Northern Transmissions was lucky enough to talk with Porcelain Raft a.k.a. Mauro Remiddi about Music, Film, and North Korea, yes that North Korea.
NT: You have worked on quite a few different projects besides Porcelain Raft, including various films,
Vaudeville 2000, Berlin Youth Circus, and Sunny Day Sets Fire to name a few. What has been your most
pleasurable or interesting experience so far?
MR: Let’s say I would never come out with the music I’m making now if I didn’t have those experience. Each of them had their own little magic. I don’t think much about my past though, the present is already fulfilling enough.
NT: I read you hate milk, but your video for ‘Put me to sleep” has loads of milk in it.
MR: I don’t drink milk but I like its texture. Also milk in a bath remind me of birth somehow. For the video I liked the idea of this guy waking up in a bath full of milk not knowing why. Trying to recollect
the hours before his awakening.
NT: Are you amazed at how many successful artists have followed your lead and started off by making music in their bedrooms.
MR: Not really. Almost every laptop has a program to record music. You can even record it through the laptop mic and it sounds good. All you need is a sparkle. The need to tell a story. These artist have been and are successful because they had a story to tell. If they connect to the story no one really cares where you recorded it.
NT: After playing on the road for 27 years, what is the strangest place you have played in? Is there somewhere you haven’t played, which you would like to?
MR: The strangest place I ever played is North Korea, I played there in 1992 for the Spring Festival, revisiting traditional N. Korean songs in a more, let’s say, modern way. It’s a very long story as you can imagine. We stayed there for two weeks and played in very huge theaters, been broadcast in the national television. In a place where Elvis never happened, neither the Beatles. We were not allowed to move on stage, they never seen a musician holding an electric guitar and move at the same time. We were forced to take propaganda’s photos. I still have one of those at home. It was surreal and frighting at the same time.
NT: “Strange Weekend” is a real wide open album full of sounds of dream pop, Melodies, and synths. Was the recording process quite challenging, getting the sounds you wanted.
MR: I left London for good when I decided to record in NY, I got a place in Brooklyn and started recording with new instruments I hardly used before. I couldn’t bring all my instruments from London so I had to sell so much stuff.New York is a power station, an humming force that can charge anything that lands on it. The sounds you hear on the record are part of that humming I constantly heard, and still hear, while walking in Brooklyn. The synths and my voice had to cut through a rainbow of noises. The only thing I was concerned while recording was to capture that moment in my life, a moment where everything changed quickly, giving me a chance to create something I couldn’t possibly plan beforehand.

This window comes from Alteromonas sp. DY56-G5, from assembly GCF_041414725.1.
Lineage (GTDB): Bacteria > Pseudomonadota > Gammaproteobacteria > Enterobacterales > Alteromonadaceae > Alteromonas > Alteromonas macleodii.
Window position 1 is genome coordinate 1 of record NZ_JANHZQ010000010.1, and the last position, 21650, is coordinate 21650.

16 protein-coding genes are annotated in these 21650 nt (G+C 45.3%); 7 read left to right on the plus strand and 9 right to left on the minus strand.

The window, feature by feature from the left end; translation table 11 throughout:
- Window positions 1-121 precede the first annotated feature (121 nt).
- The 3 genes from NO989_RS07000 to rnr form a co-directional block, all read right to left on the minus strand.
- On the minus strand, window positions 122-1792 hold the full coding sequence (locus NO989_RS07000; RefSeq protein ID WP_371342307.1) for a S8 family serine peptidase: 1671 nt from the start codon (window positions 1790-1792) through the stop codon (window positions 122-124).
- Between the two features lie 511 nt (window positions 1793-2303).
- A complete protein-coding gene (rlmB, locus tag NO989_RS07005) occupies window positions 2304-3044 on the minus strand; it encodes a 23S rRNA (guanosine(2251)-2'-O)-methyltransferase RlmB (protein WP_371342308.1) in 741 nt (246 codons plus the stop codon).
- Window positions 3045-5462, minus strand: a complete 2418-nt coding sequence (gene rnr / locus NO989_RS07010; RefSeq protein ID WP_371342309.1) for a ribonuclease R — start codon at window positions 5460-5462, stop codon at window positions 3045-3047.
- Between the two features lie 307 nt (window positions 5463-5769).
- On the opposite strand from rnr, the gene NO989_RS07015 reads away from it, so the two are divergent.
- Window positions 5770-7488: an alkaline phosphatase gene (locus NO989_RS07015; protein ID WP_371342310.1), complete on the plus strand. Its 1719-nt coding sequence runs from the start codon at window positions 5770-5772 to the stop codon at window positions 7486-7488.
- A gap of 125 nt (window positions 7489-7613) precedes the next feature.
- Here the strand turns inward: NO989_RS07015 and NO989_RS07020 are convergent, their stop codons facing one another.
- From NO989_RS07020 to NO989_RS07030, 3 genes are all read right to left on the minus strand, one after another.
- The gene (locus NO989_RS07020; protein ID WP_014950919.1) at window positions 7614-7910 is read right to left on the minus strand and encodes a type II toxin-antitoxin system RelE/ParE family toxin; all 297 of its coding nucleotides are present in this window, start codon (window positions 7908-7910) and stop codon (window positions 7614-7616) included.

NT: Are you most inspired these days to write by various visual things, or is there music that is really exciting you?
MR: …mmm These days I’m inspired by performers. I saw Grimes live and she was just great. Also Dirty
Beaches really creates something special. I rarely listen to records at home though…I watch lots of movies.
NT: Are there any film directors who you would like to do soundtrack work for.
MR: Let’s see… David Lynch? Doesn’t need my soundtrack, he has himself and Badalamenti. Jim Jarmusch? Oh he has Tom Waits and Neil Young. Werner Herzog?…I like his choir-based soundtracks. Why ruin that.
Lars Von Trier? I would love to act in one of his movies, Lars I would be perfect please audition me!
I think the directors I like are all fine without my help.
NT: Do you find it a bit challenging trying to reproduce yer sound in a live setting, in so many different settings as well.
MR: It’s very challenging, this time I decided to be in two on stage, Michael Wallace (ex Women) is joying me playing drums and synths. We are rehearsing these days and it’s so much fun. I can’t wait to play live.
NT: Can you tell me about that photo on your website, where was that taken? And what was it in it that got your attention.
MR: You mean the Korean girls team? I found it on internet, I just loved the color of their clothes and their smile.
NT: What kind of music do you wanna explore in the future?
MR: I love gamelan and I love gongs. At some point, I’d like to go to Indonesia and explore a bit…there’s something so industrial in that celestial metal sound.
NT: Can you tell the readers which five records really had the biggest influence on you.
MR: I can name records that excited me, records that made me want to get lost in them. Not in a specific order: David Bowie ‘ Hunky Dory’ Vangelis ‘Blade Runner’ Soundtrack Flaming Lips ‘Soft Bulletin’ Nico ‘Desertshore’ Arthur Russell ‘World of Echo’